At the end of last year Karen Clark heard about a job opening at a nursing home in Rogers Park. The job–overseeing dietary charts so 118 senior residents would get their required diabetic or low-calorie or pureed meals–seemed perfect for her. It was half a block from her apartment, it was full-time, it paid $11.25 an hour, and she was a trained sous chef with 20 years of experience in the food industry, including cooking for a nursing home.

She walked to the home and asked to see the food-service manager. She gave the woman her resume, and they talked for about five minutes. Clark thought the manager seemed impressed with her work history. When she was handed an application, Clark filled it out truthfully, checking the yes box for the question “Have you ever been convicted of a felony?” Clark’s first felony conviction, in 2000, was for drug possession and got her a year’s probation. In 2002 she had two felony prostitution convictions. She pleaded guilty to the first one and was sent home. She spent five months in Cook County Jail for the second, and had been looking for honest work since she got out at the end of 2002.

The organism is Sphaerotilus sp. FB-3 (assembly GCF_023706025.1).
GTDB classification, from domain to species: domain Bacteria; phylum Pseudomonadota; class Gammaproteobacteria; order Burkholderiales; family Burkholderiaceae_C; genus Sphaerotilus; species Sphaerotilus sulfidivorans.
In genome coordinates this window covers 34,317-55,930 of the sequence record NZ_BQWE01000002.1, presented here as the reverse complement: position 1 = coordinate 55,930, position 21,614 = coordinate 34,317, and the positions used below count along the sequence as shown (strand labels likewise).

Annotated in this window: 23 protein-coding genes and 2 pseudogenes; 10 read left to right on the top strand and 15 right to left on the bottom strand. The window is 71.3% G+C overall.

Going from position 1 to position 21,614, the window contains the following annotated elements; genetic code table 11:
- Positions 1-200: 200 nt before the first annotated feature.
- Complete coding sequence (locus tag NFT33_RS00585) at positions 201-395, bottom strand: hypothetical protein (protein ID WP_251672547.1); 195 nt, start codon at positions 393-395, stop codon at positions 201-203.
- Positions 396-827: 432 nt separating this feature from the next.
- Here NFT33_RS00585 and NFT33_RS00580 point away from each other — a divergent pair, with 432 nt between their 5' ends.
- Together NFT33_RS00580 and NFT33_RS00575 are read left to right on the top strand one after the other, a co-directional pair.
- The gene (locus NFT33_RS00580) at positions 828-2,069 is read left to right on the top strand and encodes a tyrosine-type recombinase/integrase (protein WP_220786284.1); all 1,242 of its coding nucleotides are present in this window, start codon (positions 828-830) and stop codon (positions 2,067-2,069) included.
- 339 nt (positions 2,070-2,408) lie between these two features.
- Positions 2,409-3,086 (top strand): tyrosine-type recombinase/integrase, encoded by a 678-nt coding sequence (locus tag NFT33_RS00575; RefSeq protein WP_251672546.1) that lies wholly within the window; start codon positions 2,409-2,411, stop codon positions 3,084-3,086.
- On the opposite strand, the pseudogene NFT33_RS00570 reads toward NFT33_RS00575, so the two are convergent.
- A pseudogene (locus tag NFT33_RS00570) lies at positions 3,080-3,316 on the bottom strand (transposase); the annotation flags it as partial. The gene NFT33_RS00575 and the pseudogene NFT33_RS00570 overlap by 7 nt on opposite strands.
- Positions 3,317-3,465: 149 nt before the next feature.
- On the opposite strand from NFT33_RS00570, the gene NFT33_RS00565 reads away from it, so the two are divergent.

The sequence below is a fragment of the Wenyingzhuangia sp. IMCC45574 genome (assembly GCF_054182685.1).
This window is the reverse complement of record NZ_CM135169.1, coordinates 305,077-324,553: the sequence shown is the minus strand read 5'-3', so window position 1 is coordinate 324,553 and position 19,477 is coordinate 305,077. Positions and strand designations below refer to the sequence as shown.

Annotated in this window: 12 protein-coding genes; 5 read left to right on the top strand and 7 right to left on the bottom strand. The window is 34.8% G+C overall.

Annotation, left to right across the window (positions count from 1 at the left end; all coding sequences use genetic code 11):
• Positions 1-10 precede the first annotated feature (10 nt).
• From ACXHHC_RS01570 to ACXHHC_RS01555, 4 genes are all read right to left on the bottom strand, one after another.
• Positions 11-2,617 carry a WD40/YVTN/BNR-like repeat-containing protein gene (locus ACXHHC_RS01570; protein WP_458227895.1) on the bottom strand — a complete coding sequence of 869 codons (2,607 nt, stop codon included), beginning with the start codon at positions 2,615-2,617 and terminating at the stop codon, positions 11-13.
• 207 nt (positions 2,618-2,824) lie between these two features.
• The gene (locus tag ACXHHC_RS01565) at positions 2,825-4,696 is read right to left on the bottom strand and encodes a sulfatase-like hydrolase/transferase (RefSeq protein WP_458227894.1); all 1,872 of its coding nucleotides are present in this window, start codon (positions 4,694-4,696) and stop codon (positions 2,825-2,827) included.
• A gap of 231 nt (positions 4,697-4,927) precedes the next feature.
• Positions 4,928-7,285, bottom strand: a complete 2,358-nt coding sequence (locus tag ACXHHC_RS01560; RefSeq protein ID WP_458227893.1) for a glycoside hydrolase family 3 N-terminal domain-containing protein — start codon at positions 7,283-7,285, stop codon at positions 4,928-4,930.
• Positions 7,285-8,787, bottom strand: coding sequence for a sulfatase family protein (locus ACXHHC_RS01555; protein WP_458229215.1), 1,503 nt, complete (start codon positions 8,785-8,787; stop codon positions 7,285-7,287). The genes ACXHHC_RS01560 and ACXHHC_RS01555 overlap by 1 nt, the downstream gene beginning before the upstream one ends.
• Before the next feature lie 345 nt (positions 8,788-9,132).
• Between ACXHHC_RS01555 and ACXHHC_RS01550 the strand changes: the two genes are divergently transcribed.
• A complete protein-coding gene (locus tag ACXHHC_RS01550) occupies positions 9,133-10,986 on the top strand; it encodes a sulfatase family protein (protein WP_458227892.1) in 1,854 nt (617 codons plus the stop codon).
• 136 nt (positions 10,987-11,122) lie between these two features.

When the manager looked over the application, her expression told Clark everything she needed to know: she didn’t stand a chance of getting the job. “She didn’t say so, but I could just see it in her face,” Clark recalls. She walked away discouraged, thinking, “I guess this is what it’s going to be like from now on.”